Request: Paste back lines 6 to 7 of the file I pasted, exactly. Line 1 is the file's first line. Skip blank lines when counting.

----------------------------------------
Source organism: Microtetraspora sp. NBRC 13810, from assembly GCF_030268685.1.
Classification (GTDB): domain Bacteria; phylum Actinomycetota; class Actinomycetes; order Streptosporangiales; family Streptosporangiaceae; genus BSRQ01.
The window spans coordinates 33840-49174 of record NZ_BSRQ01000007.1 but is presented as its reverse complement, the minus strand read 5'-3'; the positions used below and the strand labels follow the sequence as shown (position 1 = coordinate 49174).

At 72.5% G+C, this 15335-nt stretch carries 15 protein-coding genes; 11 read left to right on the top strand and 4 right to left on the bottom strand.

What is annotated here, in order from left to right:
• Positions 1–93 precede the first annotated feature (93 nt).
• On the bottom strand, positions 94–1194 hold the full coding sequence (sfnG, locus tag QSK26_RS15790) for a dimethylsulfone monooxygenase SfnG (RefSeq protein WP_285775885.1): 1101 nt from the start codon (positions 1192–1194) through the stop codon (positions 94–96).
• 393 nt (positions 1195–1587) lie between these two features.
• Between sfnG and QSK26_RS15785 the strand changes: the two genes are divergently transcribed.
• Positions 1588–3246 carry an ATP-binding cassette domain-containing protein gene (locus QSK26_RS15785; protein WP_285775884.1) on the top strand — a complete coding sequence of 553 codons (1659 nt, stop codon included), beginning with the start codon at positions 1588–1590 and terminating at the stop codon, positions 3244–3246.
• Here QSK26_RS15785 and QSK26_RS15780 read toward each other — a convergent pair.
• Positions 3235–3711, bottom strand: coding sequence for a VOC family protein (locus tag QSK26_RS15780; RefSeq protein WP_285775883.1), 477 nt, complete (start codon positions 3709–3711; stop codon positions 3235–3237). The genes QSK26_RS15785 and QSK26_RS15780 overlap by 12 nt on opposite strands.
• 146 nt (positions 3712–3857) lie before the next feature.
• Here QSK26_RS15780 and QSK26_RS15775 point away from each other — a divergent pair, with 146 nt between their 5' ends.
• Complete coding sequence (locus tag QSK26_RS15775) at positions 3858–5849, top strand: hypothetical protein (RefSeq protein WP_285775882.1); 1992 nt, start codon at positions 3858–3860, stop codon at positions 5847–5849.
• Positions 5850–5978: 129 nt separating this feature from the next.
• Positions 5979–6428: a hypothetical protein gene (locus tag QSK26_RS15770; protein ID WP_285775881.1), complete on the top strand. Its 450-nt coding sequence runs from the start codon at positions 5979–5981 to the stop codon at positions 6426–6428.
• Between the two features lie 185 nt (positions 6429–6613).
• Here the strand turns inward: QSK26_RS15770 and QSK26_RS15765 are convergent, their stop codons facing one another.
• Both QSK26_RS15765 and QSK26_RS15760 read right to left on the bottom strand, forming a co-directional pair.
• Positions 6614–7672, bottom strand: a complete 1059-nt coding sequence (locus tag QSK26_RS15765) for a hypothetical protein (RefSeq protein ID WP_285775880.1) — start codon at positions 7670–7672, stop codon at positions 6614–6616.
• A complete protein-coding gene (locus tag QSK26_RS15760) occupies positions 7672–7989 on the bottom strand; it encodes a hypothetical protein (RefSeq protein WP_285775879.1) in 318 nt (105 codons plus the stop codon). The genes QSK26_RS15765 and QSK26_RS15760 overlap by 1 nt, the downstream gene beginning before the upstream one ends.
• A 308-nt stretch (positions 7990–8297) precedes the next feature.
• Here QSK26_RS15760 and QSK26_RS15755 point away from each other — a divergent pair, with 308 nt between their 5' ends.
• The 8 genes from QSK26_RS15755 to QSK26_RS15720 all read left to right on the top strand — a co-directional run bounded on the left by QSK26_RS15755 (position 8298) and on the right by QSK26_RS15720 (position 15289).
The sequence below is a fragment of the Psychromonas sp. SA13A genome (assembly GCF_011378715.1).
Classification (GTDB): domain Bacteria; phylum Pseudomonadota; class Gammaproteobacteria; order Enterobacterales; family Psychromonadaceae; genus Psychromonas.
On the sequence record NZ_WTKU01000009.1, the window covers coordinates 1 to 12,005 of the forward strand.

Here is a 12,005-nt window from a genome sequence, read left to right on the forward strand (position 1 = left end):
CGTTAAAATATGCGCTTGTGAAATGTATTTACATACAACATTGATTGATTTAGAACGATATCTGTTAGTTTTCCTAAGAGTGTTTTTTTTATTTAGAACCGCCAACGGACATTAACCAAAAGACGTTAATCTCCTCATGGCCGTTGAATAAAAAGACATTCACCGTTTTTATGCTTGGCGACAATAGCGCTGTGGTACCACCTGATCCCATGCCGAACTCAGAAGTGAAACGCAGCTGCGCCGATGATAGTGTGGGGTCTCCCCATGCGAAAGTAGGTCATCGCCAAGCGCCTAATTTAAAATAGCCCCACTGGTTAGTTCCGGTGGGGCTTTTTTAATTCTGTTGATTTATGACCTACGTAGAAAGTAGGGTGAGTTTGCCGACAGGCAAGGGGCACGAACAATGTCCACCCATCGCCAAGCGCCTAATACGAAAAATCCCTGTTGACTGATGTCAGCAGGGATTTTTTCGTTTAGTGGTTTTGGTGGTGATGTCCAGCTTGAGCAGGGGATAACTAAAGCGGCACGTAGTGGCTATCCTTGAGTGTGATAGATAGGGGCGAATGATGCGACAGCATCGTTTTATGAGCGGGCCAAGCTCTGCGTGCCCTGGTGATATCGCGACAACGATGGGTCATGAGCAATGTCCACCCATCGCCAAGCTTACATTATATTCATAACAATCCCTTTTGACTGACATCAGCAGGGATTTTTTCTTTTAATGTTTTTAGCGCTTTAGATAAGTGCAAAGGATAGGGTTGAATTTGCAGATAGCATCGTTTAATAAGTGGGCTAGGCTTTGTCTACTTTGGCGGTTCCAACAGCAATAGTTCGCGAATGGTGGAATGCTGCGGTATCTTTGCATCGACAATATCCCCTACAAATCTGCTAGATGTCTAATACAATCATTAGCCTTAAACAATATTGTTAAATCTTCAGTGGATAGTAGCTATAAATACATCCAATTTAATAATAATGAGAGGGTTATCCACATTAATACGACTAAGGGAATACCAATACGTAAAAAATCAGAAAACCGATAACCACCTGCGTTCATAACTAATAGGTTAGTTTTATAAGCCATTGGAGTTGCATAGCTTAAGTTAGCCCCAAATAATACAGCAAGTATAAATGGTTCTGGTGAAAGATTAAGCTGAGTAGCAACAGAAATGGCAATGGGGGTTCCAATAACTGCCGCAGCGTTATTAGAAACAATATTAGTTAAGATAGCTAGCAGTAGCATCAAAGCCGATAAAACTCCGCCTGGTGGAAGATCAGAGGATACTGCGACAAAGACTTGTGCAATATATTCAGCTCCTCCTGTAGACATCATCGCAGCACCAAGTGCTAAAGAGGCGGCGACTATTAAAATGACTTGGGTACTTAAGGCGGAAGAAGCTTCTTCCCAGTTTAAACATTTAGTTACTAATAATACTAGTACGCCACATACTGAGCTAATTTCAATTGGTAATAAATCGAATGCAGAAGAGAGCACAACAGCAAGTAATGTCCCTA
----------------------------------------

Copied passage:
• Positions 1–93 precede the first annotated feature (93 nt).
• On the bottom strand, positions 94–1194 hold the full coding sequence (sfnG, locus tag QSK26_RS15790) for a dimethylsulfone monooxygenase SfnG (RefSeq protein WP_285775885.1): 1101 nt from the start codon (positions 1192–1194) through the stop codon (positions 94–96).